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Ewen Rose Dec 7, 2023 1:51:41 PM 4 min read

The Building Safety Act will not create two models, says BESA


Rachel-Blog-BannerThe construction industry will not be able to operate a two-track system under new building safety legislation, according to the Building Engineering Services Association (BESA).

The early focus of the Building Safety Act is on higher-risk buildings (HRBs) which are primarily high-rise multi-use and residential, but this does not mean all other work can carry on as before, the Association warned.

Following the first meeting of BESA’s newly formed Building Safety Act Advisory Group (BSAAG), members agreed that the requirements of the legislation would transform all aspects of project delivery and business management. And, while Tier One contractors are leading the process of change, they will expect all members of their project supply chains to adopt new ways of working.

“This is transformational legislation that will impact everyone working in building services engineering,” said the group’s chair Nick Mead. “The Regulator’s eye is now firmly fixed on HRBs but that does not mean we can ignore the implications for other projects.

“The Act has already led to fundamental changes to other regulatory standards including Approved Document B, which applies to all projects, and there are a lot more to come. It is also influencing competency requirements across the board, so this is not something that anyone can avoid whether they work on HRBs or not.”

Step up
Mead, who is technical director of MEICA Systems at Laing O’Rourke, added that clients and Tier Ones would expect contractors working in their supply chains to “step up” to the challenges posed by the Act.

“No construction business could possibly consider trying to operate two delivery models,” he said. “And why would we? These new rules have been put in place to address decades old safety and quality problems, so it is in all our interests to comply and drive much needed culture change across the whole industry.”

The advisory group was established by BESA’s new director of specialist knowledge Rachel Davidson to agree priorities for the building services contracting sector and help the Association create focused guidance to help firms of all sizes adapt to the new requirements.

The Association already disseminates news and updates about the Act via its online information hub and plans to considerably enhance that service with details specifically tailored for building services companies and individual engineers steered by the advisory group.

“It was clear from our first meeting that there is an urgent need to simplify information around the Act,” said Davidson. “There is a danger that some firms will be tempted to ignore the legislation unless they can access simple guidance which is directly relevant to them and their roles within project teams.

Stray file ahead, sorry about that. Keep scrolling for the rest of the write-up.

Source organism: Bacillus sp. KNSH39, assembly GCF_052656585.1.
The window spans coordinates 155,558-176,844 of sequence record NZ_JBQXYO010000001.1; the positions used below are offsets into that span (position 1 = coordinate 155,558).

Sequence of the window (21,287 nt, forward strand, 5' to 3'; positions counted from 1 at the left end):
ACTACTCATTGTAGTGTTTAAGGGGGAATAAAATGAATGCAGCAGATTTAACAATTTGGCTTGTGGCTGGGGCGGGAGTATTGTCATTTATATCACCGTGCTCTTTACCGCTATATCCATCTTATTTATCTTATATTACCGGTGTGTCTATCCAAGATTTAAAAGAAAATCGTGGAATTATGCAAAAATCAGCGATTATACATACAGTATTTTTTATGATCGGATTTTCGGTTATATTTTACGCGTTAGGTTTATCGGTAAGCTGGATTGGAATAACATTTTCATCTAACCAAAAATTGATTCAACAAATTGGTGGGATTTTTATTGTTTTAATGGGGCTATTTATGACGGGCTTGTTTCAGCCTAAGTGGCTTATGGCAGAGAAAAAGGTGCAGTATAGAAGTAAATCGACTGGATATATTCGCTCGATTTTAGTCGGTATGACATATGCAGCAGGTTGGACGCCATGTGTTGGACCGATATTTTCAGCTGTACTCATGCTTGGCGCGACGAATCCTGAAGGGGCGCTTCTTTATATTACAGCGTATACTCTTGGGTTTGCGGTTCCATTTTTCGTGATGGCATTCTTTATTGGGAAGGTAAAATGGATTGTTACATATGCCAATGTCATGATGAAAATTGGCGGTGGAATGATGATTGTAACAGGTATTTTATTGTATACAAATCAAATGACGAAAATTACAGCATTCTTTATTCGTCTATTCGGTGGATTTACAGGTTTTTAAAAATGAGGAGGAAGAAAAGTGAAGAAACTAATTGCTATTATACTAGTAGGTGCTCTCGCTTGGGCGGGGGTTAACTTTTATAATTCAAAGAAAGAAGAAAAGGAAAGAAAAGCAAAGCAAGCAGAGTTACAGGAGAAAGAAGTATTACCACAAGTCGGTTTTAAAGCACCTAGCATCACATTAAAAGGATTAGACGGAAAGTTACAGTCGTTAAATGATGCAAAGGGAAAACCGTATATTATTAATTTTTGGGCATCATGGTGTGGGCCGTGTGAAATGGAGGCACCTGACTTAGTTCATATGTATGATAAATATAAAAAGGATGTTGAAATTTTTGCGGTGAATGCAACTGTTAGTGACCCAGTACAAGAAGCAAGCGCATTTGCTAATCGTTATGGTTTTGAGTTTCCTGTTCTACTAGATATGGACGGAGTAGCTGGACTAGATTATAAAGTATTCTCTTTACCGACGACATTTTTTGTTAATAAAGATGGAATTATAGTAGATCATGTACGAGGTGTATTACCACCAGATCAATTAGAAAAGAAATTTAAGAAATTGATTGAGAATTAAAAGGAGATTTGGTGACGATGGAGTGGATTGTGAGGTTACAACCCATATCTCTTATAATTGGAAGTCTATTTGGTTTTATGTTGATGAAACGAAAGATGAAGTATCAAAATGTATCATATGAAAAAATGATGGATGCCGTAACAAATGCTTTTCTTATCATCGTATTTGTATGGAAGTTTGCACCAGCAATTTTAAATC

“The group were also very clear that they want to see better collaboration across the industry, particularly between trade and professional bodies so we can ensure the advice and guidance we provide is fit for purpose and up to date.”

The Regulator will be paying particular attention to technical and professional competence to ensure work can be completed in compliance with the Building Regulations – and this will mean contractors will have to provide considerably more evidence of both individual and organisational competence than they have previously, Davidson said.

She added that the Regulator had already indicated it expected the industry to “own its responsibilities” by driving improvements in the competency culture. Tier Ones, in particular, will be expected to use their procurement processes to embed culture change in their supply chains.

Contractors of all sizes should also prepare themselves for significant changes to contract terms that reflect the new responsibilities defined by the Act, and the group advised that firms may need to take legal and commercial advice.

Facilities managers will also play a crucial role because of the clear implications for the ongoing safe operation of buildings, which should have already been addressed by the time projects are handed over.

“All of us must get into the mindset that this is about any building not just high-rise,” said Mead, who is also a former CIBSE President. “BESA is in a strong position to bring all the relevant information together, and make sure this does not become intimidating for the smaller firms.

“In fact, I would encourage everyone in our supply chains to look at this as a business opportunity. If you can show that you are ready for the changes and are embracing them, you will be in pole position when it comes to contracts being awarded,” he added.

BESA also welcomed the announcement that a group of the largest contractors, developers and housebuilders had pledged to work with the rest of the industry to improve construction product quality in line with the requirements of the Act.

Barratt Developments, Berkeley Homes, Mace Group, Morgan Sindall, Murphy, Persimmon Homes, and Skanska UK all pledged their support for the Code for Construction Product Information (CCPI), which means they must ensure the suppliers and manufacturers they work with meet agreed quality standards.

The Code is designed to ensure that products meet performance claims and are supported by technical competency so that clients, specifiers, and users will only accept CCPI compliant products for their projects.

For more information about the Act visit the BESA BSA Hub.